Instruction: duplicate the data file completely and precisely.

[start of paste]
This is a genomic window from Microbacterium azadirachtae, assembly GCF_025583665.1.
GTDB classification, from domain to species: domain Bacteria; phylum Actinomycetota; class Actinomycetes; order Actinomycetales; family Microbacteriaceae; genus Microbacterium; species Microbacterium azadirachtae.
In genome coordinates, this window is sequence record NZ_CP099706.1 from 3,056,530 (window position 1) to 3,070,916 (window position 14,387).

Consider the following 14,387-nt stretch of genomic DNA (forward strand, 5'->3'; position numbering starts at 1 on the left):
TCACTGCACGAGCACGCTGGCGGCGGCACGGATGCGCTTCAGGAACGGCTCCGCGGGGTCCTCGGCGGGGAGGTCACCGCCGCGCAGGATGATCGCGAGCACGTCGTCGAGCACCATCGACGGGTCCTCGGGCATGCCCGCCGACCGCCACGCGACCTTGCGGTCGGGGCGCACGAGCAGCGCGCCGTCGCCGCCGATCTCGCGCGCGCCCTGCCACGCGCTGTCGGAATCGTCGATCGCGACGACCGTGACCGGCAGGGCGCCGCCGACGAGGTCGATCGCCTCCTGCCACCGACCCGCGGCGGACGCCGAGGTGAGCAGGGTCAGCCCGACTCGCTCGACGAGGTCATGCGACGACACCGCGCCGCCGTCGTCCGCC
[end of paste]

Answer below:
This is a genomic window from Microbacterium azadirachtae, assembly GCF_025583665.1.
GTDB classification, from domain to species: domain Bacteria; phylum Actinomycetota; class Actinomycetes; order Actinomycetales; family Microbacteriaceae; genus Microbacterium; species Microbacterium azadirachtae.
In genome coordinates, this window is sequence record NZ_CP099706.1 from 3,056,530 (window position 1) to 3,070,916 (window position 14,387).

Consider the following 14,387-nt stretch of genomic DNA (forward strand, 5'->3'; position numbering starts at 1 on the left):
TCACTGCACGAGCACGCTGGCGGCGGCACGGATGCGCTTCAGGAACGGCTCCGCGGGGTCCTCGGCGGGGAGGTCACCGCCGCGCAGGATGATCGCGAGCACGTCGTCGAGCACCATCGACGGGTCCTCGGGCATGCCCGCCGACCGCCACGCGACCTTGCGGTCGGGGCGCACGAGCAGCGCGCCGTCGCCGCCGATCTCGCGCGCGCCCTGCCACGCGCTGTCGGAATCGTCGATCGCGACGACCGTGACCGGCAGGGCGCCGCCGACGAGGTCGATCGCCTCCTGCCACCGACCCGCGGCGGACGCCGAGGTGAGCAGGGTCAGCCCGACTCGCTCGACGAGGTCATGCGACGACACCGCGCCGCCGTCGTCCGCC